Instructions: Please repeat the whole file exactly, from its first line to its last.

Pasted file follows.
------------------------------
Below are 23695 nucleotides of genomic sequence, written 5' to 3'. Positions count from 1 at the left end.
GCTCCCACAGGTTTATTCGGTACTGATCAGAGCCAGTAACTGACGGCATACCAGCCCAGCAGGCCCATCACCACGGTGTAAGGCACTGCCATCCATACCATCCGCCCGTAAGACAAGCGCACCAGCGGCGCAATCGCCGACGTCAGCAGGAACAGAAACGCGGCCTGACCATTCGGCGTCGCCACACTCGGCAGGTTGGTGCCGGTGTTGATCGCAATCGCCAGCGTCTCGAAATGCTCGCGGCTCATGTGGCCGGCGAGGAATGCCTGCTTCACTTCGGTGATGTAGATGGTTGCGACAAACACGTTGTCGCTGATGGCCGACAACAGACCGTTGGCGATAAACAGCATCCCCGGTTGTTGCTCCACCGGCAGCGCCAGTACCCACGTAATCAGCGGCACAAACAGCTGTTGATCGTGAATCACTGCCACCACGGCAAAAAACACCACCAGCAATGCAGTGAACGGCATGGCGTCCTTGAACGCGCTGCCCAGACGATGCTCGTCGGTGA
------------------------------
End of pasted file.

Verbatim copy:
Below are 23695 nucleotides of genomic sequence, written 5' to 3'. Positions count from 1 at the left end.
GCTCCCACAGGTTTATTCGGTACTGATCAGAGCCAGTAACTGACGGCATACCAGCCCAGCAGGCCCATCACCACGGTGTAAGGCACTGCCATCCATACCATCCGCCCGTAAGACAAGCGCACCAGCGGCGCAATCGCCGACGTCAGCAGGAACAGAAACGCGGCCTGACCATTCGGCGTCGCCACACTCGGCAGGTTGGTGCCGGTGTTGATCGCAATCGCCAGCGTCTCGAAATGCTCGCGGCTCATGTGGCCGGCGAGGAATGCCTGCTTCACTTCGGTGATGTAGATGGTTGCGACAAACACGTTGTCGCTGATGGCCGACAACAGACCGTTGGCGATAAACAGCATCCCCGGTTGTTGCTCCACCGGCAGCGCCAGTACCCACGTAATCAGCGGCACAAACAGCTGTTGATCGTGAATCACTGCCACCACGGCAAAAAACACCACCAGCAATGCAGTGAACGGCATGGCGTCCTTGAACGCGCTGCCCAGACGATGCTCGTCGGTGA